By Rebecca Swol
A common misconception in dance instruction is that since choreographed dance routines involve a group of dancers doing the same motions at the same time, they do not allow dancers to express their individual talents.
Teaching whole-group choreography for the sake of team building and social skills is an important component of dance instruction. Learning how to dance alongside others celebrates how alike we are as individuals. But it is also important to provide opportunities for dancers to let their differences shine through.
Here are three ways teachers can encourage creative expression in choreographed dance:
Include solo performances.
Solo performances are a great way for students to express their creativity. Instructors should encourage dancers to select the song, style of dance, and choreographers to assist in the moves they want to perform, or the story they would like to convey.
Another opportunity for expression is through frequent games that allow dancers to interpret the music as they please. For example, instead of just opening the floor to “Freeze Dance” you can put a twist on the game by instructing them to “dance as you think a giraffe dances.” Then you get to see the different motions they come up with!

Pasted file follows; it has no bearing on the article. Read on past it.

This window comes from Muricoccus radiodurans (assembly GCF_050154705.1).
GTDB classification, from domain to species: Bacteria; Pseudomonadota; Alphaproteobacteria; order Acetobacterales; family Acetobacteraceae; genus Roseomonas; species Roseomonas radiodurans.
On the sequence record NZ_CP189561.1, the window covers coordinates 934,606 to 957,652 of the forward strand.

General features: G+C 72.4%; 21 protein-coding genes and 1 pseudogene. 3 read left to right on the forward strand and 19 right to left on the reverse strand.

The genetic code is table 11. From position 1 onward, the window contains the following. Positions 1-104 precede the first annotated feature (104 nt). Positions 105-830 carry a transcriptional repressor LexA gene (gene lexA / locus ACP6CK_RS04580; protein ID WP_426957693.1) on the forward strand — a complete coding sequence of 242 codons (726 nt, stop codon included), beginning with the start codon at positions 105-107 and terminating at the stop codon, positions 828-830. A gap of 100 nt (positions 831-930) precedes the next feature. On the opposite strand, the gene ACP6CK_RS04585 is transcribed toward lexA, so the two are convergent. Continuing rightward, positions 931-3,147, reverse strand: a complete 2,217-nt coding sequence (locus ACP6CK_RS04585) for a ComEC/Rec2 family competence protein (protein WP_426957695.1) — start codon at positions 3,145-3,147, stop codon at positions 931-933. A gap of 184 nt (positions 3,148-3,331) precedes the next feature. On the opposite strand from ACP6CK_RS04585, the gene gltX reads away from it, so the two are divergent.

Showcase individual talents at the same time.
Choreography often involves students by showcasing their strengths. Take the time to get to know your students and learn what makes them unique. If one dancer excels at fouette turns and another rocks at leaps, have them each perform their step at the same time to demonstrate their individual talents to the audience.
As you can see, group choreography celebrates dancer’s similarities, but teachers can also encourage dancers to embrace their differences through creative expression. By incorporating both of these into instruction, it creates the right balance in a group performance, and dancers become leaders who are confident in their own ideas, skills, and talents.